Councillors up and down the land have been hitching a ride on the gravy train – and the gravy in question is rich, meaty and laced with truffle-oil. Luxury hotels, lavish meals and gifts from high-end retailers abound, along with tables at award ceremonies and champagne receptions.Now it seems there is yet another tranche of spending to investigate at the next level down. The Bristol Post has obtained a breakdown of the City Council's expenditure on payment cards for the past year and it makes very interesting reading indeed (there's a list at the end of the article).
These cards are issued to, among others, senior managers, head teachers and 'managers of residential care homes and social workers who need to supply goods to vulnerable people'. That being so, one could reasonably expect a certain amount to be spent on food, clothing and basic furniture to cover emergencies and there are, indeed, substantial payments to Ikea and Asda.
Likewise, shoes, haircuts, cinema trips and inexpensive restaurant meals for youngsters in Council care would probably not be deemed excessive - though eyebrows might be raised at 'multiple trips to Rileys Snooker Club for pupils at the St Matthias Pupil Referral Unit'.
Some of the payments, however, are rather more baffling: £686 on 'iTunes downloads', for example, and '£44 in what appears to be a tattoo parlour', not to mention...
....a one-off £189.50 payment to Gay Times magazine. The council insisted this figure was incorrect, and it actually spent £33 on a subscription to Diva magazine, a lesbian magazine, for its library service.I should have thought that, in this day and age, you could be a lesbian on the internet for nothing. Certainly the only people I've ever seen reading magazines and newspapers in my local library are elderly gentlemen in flat hats who are not, I assume, 'Diva' magazine's target audience.
Most contentious of all are bills for £100 at Ralph Lauren in Spain and £170 for a pair of Ugg boots. Mention of these items brought the Council to the comment section to explain:
- We've tracked down some more detail: the Ralph Lauren purchase wasn't from Barcelona, it's from their UK website which is billed via Barcelona, and was to buy Christmas presents for children in a residential home. The Ugg boots were another online purchase; to replace a stolen pair which a child in a residential home had got for Christmas.Now I know that children in care are probably having a rough time and, in modern parlance, may need to enhance their self-esteem, but Ralph Lauren? A quick visit to the website in question reveals that the cheapest children's accessory - a baseball cap - will set you back £20. Is it really sensible to endorse and indulge (at public expense) an appetite for designer labels among children who, a few years hence, will have to learn sensible management of a limited budget?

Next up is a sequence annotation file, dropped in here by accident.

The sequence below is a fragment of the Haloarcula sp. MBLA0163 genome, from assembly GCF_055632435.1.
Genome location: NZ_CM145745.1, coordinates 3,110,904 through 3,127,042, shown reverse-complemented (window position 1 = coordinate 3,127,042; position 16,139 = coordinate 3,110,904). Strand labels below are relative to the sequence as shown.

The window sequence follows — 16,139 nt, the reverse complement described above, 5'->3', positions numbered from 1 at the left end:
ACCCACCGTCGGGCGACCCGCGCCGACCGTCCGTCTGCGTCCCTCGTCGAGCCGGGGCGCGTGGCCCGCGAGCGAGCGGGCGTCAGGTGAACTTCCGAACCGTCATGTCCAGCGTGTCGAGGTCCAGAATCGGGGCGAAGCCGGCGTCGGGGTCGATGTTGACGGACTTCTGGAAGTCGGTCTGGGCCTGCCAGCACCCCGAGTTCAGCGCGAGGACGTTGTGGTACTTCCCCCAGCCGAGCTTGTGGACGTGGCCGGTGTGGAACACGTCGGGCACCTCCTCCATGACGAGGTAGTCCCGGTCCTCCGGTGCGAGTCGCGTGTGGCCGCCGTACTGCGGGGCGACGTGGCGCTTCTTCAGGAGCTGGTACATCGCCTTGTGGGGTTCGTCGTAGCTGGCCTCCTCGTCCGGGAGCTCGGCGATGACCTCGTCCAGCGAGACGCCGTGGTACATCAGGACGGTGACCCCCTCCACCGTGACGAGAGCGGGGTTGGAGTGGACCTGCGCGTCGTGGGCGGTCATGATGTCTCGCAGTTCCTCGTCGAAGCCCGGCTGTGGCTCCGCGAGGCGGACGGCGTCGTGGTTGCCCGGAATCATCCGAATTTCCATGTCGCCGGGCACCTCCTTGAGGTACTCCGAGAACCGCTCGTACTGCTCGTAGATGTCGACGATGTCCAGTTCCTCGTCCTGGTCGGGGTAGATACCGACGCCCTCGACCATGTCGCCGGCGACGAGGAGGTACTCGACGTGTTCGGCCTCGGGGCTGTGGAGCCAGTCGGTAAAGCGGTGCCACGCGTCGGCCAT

I'm not, of course, advocating Dickensian levels of oppression and uniformity, but surely you don't have to desire the return the workhouse to suggest that gifts should be of a less overpriced and superficial nature (though perhaps the impressive £37,800 - over £3,000 a month - spent on Amazon included books and educational toys; we can but hope!). Some of the comments on the article, however, suggest a very different point of view:
- As I understand it a number of these items were bought for looked after children and the boots to replace some for a child whose boots were stolen. Nothing like making a scandal out of the needs of vulnerable people. The journalist should apologise and give the days salary to charity!
- I can't believe that people on here begrudge a Christmas present for someone in a childrens home and to replace some stolen Ugg boots for a child in a childrens home.Try as I might, I can't quite square designer clothing and £170 Ugg boots with 'the needs of vulnerable people'. While it is reasonable that children in care should receive gifts where culturally appropriate, I would never buy Ralph Lauren branded goods for my own children and I have every sympathy with taxpayers objecting to such wanton extravagance being exercised on their behalf.
As for the stolen boots, there are not enough details to make a judgement, but was it really necessary to replace them (assuming they were indeed the genuine article - '99% of all Uggs on ebay are fakes') with something expensive enough to be a liability in a communal setting? Unless council staff were to blame, there is surely no obligation on the taxpayer to do so.
All in all, it looks rather like someone here is playing Fairy Godmother at other people's expense and enjoying a nice warm glow of generosity while the public foots the bill.
An explanation of sorts is, perhaps, to be found in this, from the same author as the second comment quoted above:
There are families around Bristol that have caused trouble. Property has been damaged, anti social behaviour has caused problems and this has perpetuated over time.
Now lets look at the costs. Council repairing property, council sending officers to sort out anti social behaviour, legal costs with bringing asbos, legal costs when pursuing broken asbos, court costs, prison costs and all of the officer costs to do the above, plus the police costs and the unquantifiable cost of the effect on neighbours and the local community.
So now lets look at the programme. It's a high touch programme where council officers help these families change behaviour through the provision of support. The programme has been massively successful and all of the behaviour and costs that I listed above have been dramatically reduced. So the public sector has found a far cheaper way of dealing with problem families.Revealing, I think you'll agree. It will be interesting to have a look at Bristol's crime figures in a few years' time to see how effective this strategy has proved - particularly if this exposure means the supply of Council-funded goodies dries up.